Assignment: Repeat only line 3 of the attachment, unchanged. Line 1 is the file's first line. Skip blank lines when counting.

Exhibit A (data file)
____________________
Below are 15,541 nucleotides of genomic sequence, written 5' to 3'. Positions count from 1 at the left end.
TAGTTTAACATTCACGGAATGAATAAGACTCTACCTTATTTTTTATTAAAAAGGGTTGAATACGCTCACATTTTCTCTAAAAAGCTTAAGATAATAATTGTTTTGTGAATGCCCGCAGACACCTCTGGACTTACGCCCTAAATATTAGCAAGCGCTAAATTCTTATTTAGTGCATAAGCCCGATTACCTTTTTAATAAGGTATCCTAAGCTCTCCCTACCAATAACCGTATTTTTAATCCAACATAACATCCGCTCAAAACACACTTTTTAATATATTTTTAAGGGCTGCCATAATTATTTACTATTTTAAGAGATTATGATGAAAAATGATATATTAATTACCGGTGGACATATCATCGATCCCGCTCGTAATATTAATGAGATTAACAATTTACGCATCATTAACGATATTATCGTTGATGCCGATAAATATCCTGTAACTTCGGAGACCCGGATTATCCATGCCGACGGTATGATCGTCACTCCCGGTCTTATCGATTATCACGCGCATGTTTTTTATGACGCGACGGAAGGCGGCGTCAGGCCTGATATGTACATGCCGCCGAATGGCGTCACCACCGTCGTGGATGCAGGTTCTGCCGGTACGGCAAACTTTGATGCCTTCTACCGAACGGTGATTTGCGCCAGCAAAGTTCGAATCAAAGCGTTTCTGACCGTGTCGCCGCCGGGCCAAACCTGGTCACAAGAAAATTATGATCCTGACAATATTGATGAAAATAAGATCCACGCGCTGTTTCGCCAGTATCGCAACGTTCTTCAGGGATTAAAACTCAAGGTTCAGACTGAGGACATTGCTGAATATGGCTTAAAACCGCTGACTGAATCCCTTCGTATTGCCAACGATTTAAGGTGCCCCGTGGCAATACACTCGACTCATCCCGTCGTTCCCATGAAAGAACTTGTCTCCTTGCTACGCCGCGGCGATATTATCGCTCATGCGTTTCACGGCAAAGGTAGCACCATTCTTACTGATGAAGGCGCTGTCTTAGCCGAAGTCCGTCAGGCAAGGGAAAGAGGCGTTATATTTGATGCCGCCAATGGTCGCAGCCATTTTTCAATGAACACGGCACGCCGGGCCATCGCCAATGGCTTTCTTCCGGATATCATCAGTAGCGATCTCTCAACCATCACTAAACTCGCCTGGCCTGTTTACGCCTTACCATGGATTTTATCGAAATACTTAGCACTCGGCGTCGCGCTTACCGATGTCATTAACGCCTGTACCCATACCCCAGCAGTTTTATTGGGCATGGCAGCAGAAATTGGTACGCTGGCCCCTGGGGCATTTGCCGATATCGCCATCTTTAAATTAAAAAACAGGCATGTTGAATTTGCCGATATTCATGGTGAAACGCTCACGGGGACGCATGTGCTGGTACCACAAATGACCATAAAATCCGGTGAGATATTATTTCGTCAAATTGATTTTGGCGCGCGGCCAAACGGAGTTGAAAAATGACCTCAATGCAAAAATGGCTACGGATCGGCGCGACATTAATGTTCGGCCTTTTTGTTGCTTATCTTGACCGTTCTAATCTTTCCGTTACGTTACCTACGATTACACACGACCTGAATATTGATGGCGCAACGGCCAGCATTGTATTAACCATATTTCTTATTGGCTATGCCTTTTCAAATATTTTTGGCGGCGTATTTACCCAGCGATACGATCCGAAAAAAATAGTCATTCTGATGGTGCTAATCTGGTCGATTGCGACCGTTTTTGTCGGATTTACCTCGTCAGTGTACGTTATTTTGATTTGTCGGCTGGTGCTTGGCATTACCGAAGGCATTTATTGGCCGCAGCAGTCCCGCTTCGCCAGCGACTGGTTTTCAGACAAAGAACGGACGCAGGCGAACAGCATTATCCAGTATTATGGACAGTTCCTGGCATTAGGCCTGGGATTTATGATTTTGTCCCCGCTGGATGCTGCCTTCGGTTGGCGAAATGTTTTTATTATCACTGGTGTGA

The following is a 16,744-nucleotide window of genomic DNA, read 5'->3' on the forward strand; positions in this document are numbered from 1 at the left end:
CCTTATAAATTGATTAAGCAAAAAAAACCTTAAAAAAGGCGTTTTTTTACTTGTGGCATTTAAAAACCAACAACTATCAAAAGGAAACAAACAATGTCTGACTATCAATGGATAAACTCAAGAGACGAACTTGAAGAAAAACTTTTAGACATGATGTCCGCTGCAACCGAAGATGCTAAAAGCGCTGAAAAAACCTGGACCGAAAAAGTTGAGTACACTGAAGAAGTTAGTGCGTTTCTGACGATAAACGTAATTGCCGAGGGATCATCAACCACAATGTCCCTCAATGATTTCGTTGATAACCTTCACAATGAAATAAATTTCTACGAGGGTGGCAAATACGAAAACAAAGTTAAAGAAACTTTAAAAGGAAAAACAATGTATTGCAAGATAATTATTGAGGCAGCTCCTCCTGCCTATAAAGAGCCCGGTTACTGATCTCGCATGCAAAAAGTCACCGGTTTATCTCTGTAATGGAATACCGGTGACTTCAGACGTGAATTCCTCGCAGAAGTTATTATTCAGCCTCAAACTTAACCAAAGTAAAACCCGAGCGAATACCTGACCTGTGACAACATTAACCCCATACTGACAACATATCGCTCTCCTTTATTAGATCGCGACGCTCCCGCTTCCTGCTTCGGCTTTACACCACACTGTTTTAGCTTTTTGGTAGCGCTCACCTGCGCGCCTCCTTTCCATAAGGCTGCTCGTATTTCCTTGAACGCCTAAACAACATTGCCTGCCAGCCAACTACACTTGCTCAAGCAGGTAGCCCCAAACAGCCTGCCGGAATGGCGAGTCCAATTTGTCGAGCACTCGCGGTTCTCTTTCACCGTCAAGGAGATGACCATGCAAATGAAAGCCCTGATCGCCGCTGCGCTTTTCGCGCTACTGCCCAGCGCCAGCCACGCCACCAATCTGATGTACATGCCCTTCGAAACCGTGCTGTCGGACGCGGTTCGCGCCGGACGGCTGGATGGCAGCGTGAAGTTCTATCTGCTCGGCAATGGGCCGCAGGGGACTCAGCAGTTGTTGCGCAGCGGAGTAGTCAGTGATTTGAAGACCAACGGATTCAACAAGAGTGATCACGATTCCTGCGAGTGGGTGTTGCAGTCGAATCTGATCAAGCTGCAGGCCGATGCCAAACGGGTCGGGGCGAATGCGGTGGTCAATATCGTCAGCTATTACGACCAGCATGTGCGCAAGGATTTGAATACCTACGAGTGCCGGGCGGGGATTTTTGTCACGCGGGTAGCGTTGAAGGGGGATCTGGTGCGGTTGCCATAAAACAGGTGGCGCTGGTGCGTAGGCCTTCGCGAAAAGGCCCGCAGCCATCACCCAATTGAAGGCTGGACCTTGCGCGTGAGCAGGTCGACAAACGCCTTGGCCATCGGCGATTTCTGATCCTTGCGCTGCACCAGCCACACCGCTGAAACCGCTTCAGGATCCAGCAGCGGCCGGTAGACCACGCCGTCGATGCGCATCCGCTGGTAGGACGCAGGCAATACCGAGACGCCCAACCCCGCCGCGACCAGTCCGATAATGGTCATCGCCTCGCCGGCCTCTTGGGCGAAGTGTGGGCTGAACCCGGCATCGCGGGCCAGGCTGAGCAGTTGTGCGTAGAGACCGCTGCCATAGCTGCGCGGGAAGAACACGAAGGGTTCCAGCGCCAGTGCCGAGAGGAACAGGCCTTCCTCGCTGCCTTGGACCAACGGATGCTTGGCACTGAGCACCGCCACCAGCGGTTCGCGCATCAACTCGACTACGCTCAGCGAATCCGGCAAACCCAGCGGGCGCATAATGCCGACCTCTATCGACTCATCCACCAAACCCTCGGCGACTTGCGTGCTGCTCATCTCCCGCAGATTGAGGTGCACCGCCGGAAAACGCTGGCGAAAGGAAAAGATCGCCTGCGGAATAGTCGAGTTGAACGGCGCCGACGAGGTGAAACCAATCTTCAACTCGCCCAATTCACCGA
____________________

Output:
The following is a 16,744-nucleotide window of genomic DNA, read 5'->3' on the forward strand; positions in this document are numbered from 1 at the left end: